Effects of the Deepwater Horizon oil spill on indigenous microbial communities in Pensacola Beach sands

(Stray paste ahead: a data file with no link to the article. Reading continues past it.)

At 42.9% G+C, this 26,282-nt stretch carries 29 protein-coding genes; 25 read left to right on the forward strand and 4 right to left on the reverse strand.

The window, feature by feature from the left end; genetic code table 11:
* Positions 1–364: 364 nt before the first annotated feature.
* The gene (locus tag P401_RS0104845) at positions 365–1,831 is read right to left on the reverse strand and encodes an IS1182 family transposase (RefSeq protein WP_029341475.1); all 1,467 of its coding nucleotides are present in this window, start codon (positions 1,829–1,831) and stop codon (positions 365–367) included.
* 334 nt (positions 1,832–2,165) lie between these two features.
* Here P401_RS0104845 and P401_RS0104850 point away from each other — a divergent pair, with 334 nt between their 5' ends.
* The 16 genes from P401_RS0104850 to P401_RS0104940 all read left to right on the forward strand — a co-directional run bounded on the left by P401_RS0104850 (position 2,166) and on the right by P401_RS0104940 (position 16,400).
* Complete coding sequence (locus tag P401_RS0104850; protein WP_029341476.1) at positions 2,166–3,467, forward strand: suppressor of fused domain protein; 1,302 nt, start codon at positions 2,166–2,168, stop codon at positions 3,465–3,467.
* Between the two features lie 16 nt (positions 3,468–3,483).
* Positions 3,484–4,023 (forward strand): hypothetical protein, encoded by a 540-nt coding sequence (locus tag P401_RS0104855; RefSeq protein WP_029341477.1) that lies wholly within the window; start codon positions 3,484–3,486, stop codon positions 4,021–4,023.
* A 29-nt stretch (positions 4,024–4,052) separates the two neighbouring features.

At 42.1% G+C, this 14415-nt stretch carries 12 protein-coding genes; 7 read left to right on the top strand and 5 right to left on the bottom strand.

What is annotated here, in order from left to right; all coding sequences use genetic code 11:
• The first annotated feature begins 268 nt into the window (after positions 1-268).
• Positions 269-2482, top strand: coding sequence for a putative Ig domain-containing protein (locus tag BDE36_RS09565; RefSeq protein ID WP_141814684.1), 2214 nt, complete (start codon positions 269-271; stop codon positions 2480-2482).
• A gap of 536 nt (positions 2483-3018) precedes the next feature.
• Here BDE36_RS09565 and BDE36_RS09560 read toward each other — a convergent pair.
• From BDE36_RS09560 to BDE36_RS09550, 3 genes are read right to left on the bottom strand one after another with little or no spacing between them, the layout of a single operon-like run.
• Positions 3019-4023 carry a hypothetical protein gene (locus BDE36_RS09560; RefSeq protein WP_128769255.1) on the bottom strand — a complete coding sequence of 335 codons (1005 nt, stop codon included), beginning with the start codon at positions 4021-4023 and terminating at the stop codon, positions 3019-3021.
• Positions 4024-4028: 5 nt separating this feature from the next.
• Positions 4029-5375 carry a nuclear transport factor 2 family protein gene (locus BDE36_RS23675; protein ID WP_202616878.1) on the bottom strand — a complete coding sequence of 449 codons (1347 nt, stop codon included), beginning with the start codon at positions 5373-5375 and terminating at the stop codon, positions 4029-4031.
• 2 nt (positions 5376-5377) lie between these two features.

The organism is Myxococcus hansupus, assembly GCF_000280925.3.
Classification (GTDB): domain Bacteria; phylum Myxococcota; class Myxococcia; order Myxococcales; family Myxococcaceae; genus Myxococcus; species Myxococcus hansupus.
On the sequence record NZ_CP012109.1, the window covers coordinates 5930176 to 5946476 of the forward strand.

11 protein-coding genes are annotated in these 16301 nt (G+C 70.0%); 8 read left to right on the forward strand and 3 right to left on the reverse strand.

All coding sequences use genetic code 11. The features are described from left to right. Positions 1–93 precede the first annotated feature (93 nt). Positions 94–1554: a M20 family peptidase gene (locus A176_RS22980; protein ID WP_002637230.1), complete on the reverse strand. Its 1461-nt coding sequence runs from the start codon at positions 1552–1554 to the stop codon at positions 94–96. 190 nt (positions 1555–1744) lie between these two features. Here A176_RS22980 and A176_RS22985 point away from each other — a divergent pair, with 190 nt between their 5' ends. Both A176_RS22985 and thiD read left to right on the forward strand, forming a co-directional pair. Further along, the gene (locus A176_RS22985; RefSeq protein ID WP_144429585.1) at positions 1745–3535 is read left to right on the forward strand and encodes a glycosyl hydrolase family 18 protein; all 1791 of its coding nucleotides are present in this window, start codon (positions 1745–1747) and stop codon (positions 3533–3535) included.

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The destruction of the Deepwater Horizon (DH) oil rig discharged approximately 4.9 million barrels of light crude oil into marine environments from April 20, 2010 to July 15, 2010. A significant amount of oil washed ashore on beaches in the Gulf of Mexico and was subsequently buried underneath layers of sand. The overall goal of this project was to investigate the temporal effects of oil contamination from the DH spill on indigenous microbial communities in Pensacola Beach sands. Shifts in the community composition of bacteria and archaea were determined using high-throughput sequencing of 16S SSU rRNA genes, and gravimetric analysis was used to quantify oil degradation by known oil-degrading taxa enriched and isolated from oil contaminated beach sands in the Gulf of Mexico. Amplicon sequencing revealed significant decreases in microbial diversity as well as a shift in the microbial community to Gammaproteobacterial and Alphaproteobacterial lineages (~80% of the community) in oil contaminated sands. Many of the dominant operational taxonomic units (OTU) detected in abundance in oiled sands showed high sequence identity to known oil-degrading bacteria. Clean sands were dominated by different Gammaproteobacteria and members of the Thaumarchaeota. Archaea were more abundant in uncontaminated sands and are thought to be inhibited by oiling. A succession of microbial populations was observed from known aliphatic degraders to polycyclic aromatic hydrocarbon degraders as components of the oil were preferentially degraded. Isolates enriched from oil contaminated sands degraded significantly more oil than uninoculated control groups, illustrating that ecologically relevant bacteria abundant in oil contaminated communities are capable of oil degradation. Thus, we conclude that blooms of oil-degrading taxa are associated with the removal of hydrocarbons from the environment.